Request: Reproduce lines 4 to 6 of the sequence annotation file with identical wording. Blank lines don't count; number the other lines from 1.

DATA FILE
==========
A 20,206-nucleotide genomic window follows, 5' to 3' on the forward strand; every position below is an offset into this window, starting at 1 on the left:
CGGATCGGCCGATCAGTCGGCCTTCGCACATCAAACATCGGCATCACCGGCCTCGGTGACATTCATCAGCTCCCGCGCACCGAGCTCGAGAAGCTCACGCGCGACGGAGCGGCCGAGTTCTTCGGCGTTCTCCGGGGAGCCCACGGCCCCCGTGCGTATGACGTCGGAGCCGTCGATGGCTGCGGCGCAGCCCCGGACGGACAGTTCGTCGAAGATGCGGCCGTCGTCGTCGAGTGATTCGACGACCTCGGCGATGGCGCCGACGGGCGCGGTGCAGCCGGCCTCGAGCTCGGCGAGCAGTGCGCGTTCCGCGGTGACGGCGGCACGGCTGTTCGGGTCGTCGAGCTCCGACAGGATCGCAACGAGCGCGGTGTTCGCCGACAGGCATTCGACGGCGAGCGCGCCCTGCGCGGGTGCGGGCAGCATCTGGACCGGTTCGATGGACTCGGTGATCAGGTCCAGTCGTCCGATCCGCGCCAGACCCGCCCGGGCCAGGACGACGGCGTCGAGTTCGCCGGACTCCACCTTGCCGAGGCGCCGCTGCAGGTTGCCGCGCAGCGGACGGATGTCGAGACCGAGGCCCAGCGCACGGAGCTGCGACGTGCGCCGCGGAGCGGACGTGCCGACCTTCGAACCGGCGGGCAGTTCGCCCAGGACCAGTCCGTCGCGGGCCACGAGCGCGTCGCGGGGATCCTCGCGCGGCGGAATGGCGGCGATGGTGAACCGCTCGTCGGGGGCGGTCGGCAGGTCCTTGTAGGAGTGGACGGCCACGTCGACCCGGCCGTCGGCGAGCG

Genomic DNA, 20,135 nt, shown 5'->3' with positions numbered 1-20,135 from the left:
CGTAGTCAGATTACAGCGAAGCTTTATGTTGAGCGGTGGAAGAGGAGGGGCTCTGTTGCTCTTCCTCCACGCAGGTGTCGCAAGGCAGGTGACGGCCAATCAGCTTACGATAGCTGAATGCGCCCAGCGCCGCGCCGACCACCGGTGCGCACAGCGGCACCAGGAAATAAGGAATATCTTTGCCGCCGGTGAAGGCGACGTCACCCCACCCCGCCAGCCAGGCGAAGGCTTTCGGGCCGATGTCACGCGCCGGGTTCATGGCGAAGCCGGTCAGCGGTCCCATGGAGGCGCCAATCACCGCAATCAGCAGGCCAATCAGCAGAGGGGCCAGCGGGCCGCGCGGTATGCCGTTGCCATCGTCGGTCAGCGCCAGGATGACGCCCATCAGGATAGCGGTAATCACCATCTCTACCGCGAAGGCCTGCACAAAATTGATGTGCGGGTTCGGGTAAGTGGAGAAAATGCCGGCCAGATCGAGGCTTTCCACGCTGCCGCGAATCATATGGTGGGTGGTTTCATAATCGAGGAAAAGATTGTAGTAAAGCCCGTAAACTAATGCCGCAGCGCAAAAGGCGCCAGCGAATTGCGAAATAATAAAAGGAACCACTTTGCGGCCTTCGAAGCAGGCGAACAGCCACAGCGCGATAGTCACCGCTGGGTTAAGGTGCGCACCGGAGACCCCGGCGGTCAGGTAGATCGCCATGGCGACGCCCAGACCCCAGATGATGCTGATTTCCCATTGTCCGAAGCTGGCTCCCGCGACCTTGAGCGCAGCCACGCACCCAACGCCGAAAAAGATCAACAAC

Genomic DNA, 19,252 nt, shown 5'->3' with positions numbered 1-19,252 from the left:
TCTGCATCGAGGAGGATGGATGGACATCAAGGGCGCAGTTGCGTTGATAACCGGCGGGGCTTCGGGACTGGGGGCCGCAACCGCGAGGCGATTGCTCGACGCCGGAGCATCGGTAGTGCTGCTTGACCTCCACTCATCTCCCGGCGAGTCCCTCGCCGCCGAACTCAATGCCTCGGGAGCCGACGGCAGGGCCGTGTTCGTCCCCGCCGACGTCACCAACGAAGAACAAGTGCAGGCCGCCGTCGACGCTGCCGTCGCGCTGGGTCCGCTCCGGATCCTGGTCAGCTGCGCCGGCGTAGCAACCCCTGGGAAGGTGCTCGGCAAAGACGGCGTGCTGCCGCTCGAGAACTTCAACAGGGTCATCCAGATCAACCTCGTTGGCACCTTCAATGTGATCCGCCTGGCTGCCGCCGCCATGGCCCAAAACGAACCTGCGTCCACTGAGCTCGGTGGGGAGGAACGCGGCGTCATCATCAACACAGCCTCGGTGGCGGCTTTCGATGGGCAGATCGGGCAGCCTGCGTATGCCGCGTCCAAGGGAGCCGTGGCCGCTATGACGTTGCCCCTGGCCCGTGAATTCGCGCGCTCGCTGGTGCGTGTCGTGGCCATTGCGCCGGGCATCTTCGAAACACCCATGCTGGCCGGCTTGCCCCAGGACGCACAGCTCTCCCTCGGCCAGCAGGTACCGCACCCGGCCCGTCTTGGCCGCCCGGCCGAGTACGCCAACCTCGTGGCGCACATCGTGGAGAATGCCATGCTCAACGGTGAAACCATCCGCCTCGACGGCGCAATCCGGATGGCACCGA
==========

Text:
CGTAGTCAGATTACAGCGAAGCTTTATGTTGAGCGGTGGAAGAGGAGGGGCTCTGTTGCTCTTCCTCCACGCAGGTGTCGCAAGGCAGGTGACGGCCAATCAGCTTACGATAGCTGAATGCGCCCAGCGCCGCGCCGACCACCGGTGCGCACAGCGGCACCAGGAAATAAGGAATATCTTTGCCGCCGGTGAAGGCGACGTCACCCCACCCCGCCAGCCAGGCGAAGGCTTTCGGGCCGATGTCACGCGCCGGGTTCATGGCGAAGCCGGTCAGCGGTCCCATGGAGGCGCCAATCACCGCAATCAGCAGGCCAATCAGCAGAGGGGCCAGCGGGCCGCGCGGTATGCCGTTGCCATCGTCGGTCAGCGCCAGGATGACGCCCATCAGGATAGCGGTAATCACCATCTCTACCGCGAAGGCCTGCACAAAATTGATGTGCGGGTTCGGGTAAGTGGAGAAAATGCCGGCCAGATCGAGGCTTTCCACGCTGCCGCGAATCATATGGTGGGTGGTTTCATAATCGAGGAAAAGATTGTAGTAAAGCCCGTAAACTAATGCCGCAGCGCAAAAGGCGCCAGCGAATTGCGAAATAATAAAAGGAACCACTTTGCGGCCTTCGAAGCAGGCGAACAGCCACAGCGCGATAGTCACCGCTGGGTTAAGGTGCGCACCGGAGACCCCGGCGGTCAGGTAGATCGCCATGGCGACGCCCAGACCCCAGATGATGCTGATTTCCCATTGTCCGAAGCTGGCTCCCGCGACCTTGAGCGCAGCCACGCACCCAACGCCGAAAAAGATCAACAAC

Genomic DNA, 19,252 nt, shown 5'->3' with positions numbered 1-19,252 from the left:
TCTGCATCGAGGAGGATGGATGGACATCAAGGGCGCAGTTGCGTTGATAACCGGCGGGGCTTCGGGACTGGGGGCCGCAACCGCGAGGCGATTGCTCGACGCCGGAGCATCGGTAGTGCTGCTTGACCTCCACTCATCTCCCGGCGAGTCCCTCGCCGCCGAACTCAATGCCTCGGGAGCCGACGGCAGGGCCGTGTTCGTCCCCGCCGACGTCACCAACGAAGAACAAGTGCAGGCCGCCGTCGACGCTGCCGTCGCGCTGGGTCCGCTCCGGATCCTGGTCAGCTGCGCCGGCGTAGCAACCCCTGGGAAGGTGCTCGGCAAAGACGGCGTGCTGCCGCTCGAGAACTTCAACAGGGTCATCCAGATCAACCTCGTTGGCACCTTCAATGTGATCCGCCTGGCTGCCGCCGCCATGGCCCAAAACGAACCTGCGTCCACTGAGCTCGGTGGGGAGGAACGCGGCGTCATCATCAACACAGCCTCGGTGGCGGCTTTCGATGGGCAGATCGGGCAGCCTGCGTATGCCGCGTCCAAGGGAGCCGTGGCCGCTATGACGTTGCCCCTGGCCCGTGAATTCGCGCGCTCGCTGGTGCGTGTCGTGGCCATTGCGCCGGGCATCTTCGAAACACCCATGCTGGCCGGCTTGCCCCAGGACGCACAGCTCTCCCTCGGCCAGCAGGTACCGCACCCGGCCCGTCTTGGCCGCCCGGCCGAGTACGCCAACCTCGTGGCGCACATCGTGGAGAATGCCATGCTCAACGGTGAAACCATCCGCCTCGACGGCGCAATCCGGATGGCACCGA